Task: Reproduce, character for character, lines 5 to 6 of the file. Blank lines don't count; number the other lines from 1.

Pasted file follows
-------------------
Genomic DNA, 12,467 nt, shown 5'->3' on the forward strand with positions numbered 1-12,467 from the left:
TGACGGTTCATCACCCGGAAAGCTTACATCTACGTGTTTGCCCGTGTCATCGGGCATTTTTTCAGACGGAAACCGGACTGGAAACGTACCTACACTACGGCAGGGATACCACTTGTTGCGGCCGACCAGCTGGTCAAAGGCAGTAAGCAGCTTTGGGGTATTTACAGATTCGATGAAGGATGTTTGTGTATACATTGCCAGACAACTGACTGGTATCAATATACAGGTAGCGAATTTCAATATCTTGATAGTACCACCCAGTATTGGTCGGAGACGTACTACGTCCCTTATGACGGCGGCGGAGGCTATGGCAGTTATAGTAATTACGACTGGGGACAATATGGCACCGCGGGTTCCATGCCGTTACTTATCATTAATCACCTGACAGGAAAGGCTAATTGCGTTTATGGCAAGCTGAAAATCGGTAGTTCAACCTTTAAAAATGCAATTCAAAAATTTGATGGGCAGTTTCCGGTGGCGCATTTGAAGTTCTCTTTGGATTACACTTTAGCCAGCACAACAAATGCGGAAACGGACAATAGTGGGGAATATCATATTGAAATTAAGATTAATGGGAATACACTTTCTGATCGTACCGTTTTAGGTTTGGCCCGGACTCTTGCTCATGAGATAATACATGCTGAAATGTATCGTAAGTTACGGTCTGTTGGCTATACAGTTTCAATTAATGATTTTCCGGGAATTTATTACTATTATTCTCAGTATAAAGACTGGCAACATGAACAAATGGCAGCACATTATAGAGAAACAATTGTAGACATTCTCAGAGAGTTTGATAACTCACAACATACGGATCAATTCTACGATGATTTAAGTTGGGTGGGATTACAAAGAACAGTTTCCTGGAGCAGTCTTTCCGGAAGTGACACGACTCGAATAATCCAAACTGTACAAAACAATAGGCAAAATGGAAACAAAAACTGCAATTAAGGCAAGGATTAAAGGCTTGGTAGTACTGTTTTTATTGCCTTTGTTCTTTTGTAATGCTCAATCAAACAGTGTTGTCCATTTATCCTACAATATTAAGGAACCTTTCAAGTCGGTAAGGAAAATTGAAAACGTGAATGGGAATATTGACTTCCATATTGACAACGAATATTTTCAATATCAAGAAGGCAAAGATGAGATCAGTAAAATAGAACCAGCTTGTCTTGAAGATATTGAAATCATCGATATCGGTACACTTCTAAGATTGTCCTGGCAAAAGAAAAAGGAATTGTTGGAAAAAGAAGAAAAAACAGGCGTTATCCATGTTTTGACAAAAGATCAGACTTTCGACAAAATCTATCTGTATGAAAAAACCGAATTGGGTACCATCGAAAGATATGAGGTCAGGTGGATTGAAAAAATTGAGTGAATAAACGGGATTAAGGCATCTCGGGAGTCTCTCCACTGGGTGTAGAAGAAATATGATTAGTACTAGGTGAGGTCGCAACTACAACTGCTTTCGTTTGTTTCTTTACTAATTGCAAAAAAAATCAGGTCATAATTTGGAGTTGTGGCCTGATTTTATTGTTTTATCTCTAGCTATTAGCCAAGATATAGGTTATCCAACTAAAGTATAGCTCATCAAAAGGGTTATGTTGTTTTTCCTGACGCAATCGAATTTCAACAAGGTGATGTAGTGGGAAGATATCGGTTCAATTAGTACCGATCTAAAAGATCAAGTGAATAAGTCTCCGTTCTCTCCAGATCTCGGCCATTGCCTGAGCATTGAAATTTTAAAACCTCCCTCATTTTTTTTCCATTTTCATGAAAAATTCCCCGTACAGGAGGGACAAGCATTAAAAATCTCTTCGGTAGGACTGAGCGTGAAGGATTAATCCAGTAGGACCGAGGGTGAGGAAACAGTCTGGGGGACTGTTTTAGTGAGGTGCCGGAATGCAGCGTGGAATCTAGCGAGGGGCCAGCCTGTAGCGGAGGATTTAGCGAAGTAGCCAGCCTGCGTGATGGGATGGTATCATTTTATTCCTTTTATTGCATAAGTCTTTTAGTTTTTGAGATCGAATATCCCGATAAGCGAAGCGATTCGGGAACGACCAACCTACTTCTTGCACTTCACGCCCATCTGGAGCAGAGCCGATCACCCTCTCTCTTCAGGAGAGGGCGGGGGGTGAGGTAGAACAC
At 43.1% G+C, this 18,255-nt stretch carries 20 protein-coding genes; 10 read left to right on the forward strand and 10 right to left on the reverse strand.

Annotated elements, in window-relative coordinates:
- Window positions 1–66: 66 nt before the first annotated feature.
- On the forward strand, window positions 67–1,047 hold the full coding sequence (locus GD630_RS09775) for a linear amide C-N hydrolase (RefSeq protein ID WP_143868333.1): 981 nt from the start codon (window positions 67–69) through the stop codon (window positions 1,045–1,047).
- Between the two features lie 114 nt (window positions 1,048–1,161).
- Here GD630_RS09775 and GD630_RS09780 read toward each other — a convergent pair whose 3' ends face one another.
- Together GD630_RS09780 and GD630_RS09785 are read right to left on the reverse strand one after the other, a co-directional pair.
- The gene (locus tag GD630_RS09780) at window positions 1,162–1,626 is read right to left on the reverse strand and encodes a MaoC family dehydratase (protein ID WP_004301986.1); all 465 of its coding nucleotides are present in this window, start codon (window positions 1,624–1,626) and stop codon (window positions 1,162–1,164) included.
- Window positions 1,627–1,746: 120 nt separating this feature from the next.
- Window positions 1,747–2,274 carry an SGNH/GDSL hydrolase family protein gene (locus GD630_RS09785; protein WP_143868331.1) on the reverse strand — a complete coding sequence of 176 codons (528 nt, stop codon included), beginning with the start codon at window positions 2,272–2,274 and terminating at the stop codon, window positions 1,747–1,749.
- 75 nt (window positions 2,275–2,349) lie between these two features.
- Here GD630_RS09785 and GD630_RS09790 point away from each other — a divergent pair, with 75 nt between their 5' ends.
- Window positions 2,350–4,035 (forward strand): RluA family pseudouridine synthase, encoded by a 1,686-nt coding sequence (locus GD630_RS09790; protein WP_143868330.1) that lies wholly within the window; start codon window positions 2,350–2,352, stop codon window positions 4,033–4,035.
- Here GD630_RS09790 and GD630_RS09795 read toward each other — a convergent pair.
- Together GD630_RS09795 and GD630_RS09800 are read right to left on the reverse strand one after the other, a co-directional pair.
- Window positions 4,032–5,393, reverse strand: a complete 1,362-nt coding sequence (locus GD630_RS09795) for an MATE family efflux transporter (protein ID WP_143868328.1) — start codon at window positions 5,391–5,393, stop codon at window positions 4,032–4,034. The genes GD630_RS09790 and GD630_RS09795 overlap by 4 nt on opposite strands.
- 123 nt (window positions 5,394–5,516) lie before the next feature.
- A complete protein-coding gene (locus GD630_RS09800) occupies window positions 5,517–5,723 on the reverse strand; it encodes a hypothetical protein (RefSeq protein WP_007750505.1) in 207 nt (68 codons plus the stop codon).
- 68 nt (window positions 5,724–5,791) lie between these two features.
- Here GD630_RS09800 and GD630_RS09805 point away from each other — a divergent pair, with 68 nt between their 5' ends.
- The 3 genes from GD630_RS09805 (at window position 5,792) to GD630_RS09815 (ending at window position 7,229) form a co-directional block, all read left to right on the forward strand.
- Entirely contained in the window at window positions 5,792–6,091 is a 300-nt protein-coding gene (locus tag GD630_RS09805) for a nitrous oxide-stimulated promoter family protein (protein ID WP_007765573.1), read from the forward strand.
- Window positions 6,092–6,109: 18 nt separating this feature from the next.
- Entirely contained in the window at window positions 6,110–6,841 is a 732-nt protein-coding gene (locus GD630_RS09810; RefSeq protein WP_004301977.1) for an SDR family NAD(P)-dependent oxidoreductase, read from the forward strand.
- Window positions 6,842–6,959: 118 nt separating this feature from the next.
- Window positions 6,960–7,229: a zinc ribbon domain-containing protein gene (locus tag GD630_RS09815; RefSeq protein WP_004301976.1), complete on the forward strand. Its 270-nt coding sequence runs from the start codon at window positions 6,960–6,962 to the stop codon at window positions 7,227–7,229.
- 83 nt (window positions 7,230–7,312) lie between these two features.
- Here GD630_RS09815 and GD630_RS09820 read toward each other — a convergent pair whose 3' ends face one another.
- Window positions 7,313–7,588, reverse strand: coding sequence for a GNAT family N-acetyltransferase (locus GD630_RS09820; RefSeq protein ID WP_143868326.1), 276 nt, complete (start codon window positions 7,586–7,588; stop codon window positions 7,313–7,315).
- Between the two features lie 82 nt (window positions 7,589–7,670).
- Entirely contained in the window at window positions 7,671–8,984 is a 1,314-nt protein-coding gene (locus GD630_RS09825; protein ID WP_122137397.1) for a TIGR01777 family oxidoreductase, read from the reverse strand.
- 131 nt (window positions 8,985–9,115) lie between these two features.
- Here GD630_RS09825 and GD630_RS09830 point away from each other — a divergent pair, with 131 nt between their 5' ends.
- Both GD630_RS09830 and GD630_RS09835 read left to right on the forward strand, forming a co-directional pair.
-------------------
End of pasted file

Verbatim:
- Window positions 1–66: 66 nt before the first annotated feature.
- On the forward strand, window positions 67–1,047 hold the full coding sequence (locus GD630_RS09775) for a linear amide C-N hydrolase (RefSeq protein ID WP_143868333.1): 981 nt from the start codon (window positions 67–69) through the stop codon (window positions 1,045–1,047).